Sweet settlement: Cookie shop trademark suit resolved

Insomnia Cookies and Red Eye Cookie Co. have stores on opposite sides of West Grace Street.

A local cookie company’s legal dispute with a national competitor has been baked to completion.

Richmond-based Red Eye Cookie Co. earlier this month reached a settlement in trademark infringement case filed against it last year by Insomnia Cookies. Terms of the agreement were not disclosed.

Insomnia, which filed suit in Charlottesville federal court in January 2017, claimed Red Eye’s business model, logo and brand were too similar to its own. Each company offers late-night cookie delivery and their logos both feature a crescent circle.

The suit was prompted by Red Eye opening a Charlottesville store last year within a block of an Insomnia location. The brands also have stores across the street from one another in Richmond at 935 and 918 W. Grace St., respectively.

Red Eye denied the allegations in a response filed in March 2017 and called for the case to be dismissed. The two sides in January filed motions to put a freeze on the suit, saying they were negotiating a settlement. That agreement was reached and the case was dismissed March 22, with each party bearing their own fees and costs.

Red Eye owner Brayden Pleasants could not be reached for comment. Emails sent to Insomnia seeking comment were not returned.

Red Eye was represented by LeClairRyan attorneys Stephen Faraci, Edward White and Janet Cho, while Insomnia was represented by Andrew Baugher of Harrisonburg firm Lenhart Pettit PC and Scott Amy of Atlanta firm Thomas Horstemeyer LLP.

Calls to all involved attorneys seeking comment were not returned by press time.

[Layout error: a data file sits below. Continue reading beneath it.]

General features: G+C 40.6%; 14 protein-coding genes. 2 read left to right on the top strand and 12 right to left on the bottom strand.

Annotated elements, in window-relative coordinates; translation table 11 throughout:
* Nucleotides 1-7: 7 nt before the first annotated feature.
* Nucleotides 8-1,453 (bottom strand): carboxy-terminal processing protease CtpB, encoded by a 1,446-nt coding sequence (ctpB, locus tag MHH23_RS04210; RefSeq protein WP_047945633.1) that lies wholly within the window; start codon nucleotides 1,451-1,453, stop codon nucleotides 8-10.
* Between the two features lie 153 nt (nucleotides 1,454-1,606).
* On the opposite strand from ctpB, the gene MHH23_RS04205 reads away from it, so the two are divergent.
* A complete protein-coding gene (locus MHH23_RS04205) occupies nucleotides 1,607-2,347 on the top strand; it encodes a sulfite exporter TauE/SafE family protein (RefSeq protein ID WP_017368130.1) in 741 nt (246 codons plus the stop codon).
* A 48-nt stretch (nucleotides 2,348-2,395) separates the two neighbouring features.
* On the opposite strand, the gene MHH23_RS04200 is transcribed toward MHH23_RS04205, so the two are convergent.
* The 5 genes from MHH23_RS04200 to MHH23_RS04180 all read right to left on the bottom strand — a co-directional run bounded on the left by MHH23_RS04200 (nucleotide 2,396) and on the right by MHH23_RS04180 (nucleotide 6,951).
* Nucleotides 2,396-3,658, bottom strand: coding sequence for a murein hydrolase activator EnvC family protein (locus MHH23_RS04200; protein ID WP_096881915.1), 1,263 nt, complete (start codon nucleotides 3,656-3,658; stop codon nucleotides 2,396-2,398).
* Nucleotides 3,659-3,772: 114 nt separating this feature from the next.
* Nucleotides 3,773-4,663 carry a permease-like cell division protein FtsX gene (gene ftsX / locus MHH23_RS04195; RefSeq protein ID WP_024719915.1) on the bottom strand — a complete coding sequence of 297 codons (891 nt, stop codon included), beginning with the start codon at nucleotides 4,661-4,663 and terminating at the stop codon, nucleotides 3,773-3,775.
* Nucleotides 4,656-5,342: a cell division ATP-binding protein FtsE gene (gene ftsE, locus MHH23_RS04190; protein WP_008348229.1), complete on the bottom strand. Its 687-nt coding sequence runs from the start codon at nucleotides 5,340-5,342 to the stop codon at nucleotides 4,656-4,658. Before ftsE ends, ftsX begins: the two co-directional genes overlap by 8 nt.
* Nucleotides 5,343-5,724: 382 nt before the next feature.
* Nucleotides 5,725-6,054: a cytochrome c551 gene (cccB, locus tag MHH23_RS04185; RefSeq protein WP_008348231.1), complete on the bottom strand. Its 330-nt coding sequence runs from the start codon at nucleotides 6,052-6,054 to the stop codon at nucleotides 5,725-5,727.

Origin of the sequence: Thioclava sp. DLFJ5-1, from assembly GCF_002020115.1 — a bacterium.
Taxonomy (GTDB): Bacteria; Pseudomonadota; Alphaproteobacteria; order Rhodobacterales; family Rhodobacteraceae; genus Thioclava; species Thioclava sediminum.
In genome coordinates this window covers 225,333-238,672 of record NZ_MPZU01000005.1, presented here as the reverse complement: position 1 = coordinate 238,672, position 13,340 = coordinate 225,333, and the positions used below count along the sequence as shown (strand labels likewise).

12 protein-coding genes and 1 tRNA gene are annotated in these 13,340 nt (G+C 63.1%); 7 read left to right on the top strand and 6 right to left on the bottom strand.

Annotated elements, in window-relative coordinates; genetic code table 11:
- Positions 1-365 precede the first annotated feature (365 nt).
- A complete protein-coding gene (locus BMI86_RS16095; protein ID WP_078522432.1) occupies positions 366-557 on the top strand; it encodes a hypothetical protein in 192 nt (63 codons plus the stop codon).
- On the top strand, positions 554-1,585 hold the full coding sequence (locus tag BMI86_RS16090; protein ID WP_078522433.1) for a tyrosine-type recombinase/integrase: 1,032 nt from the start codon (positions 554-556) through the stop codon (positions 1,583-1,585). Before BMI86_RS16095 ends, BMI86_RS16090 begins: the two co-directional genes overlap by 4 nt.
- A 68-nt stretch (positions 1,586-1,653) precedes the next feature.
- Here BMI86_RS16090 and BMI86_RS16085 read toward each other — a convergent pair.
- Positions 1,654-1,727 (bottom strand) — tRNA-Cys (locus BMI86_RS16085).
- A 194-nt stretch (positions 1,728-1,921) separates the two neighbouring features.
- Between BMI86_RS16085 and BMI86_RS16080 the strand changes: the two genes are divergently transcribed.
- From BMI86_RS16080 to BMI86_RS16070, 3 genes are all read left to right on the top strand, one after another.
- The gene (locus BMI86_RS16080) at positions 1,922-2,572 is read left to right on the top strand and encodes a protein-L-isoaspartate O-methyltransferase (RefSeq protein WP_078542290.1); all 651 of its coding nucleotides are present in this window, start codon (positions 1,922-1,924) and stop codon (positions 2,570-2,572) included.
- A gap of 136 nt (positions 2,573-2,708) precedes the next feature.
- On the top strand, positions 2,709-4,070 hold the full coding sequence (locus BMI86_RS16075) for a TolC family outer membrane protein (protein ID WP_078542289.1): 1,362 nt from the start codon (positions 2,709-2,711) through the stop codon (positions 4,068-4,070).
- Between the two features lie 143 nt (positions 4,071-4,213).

Both companies’ Richmond and Charlottesville locations are still operating using the same names and logos.

Insomnia Cookies and Red Eye Cookie Co. have stores on opposite sides of West Grace Street.

A local cookie company’s legal dispute with a national competitor has been baked to completion.

Richmond-based Red Eye Cookie Co. earlier this month reached a settlement in trademark infringement case filed against it last year by Insomnia Cookies. Terms of the agreement were not disclosed.

Insomnia, which filed suit in Charlottesville federal court in January 2017, claimed Red Eye’s business model, logo and brand were too similar to its own. Each company offers late-night cookie delivery and their logos both feature a crescent circle.

The suit was prompted by Red Eye opening a Charlottesville store last year within a block of an Insomnia location. The brands also have stores across the street from one another in Richmond at 935 and 918 W. Grace St., respectively.

Red Eye denied the allegations in a response filed in March 2017 and called for the case to be dismissed. The two sides in January filed motions to put a freeze on the suit, saying they were negotiating a settlement. That agreement was reached and the case was dismissed March 22, with each party bearing their own fees and costs.

Red Eye owner Brayden Pleasants could not be reached for comment. Emails sent to Insomnia seeking comment were not returned.

Red Eye was represented by LeClairRyan attorneys Stephen Faraci, Edward White and Janet Cho, while Insomnia was represented by Andrew Baugher of Harrisonburg firm Lenhart Pettit PC and Scott Amy of Atlanta firm Thomas Horstemeyer LLP.

Calls to all involved attorneys seeking comment were not returned by press time.

Both companies’ Richmond and Charlottesville locations are still operating using the same names and logos.

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Zach Cutter
Zach Cutter
4 years ago

I’m Bruce Nolan, and that’s the way the cookie crumbles.

Andrei Mincov | Trademark Factory®
Andrei Mincov | Trademark Factory®
4 years ago

It’s not surprising that Insomnia Cookies sued Red Eye Cookie company for trademark infringement after it set up shop with a somewhat similar logo on the opposite side of the street from Insomnia. It’s not surprising that eventually, the parties reached a settlement. It’s not surprising that neither party is willing to provide comments to the press. What is surprising is that both companies are still operating using the same names and logos. What might that mean? Andrei Mincov Founder and CEO of Trademark Factory® / https://trademarkfactory.com, the only firm in the world that offers trademarking services with a predictable,… Read more »

Matt Faris
Matt Faris
4 years ago

What isn’t surprising is that the advertising department should be sending you a bill for letting you post this information.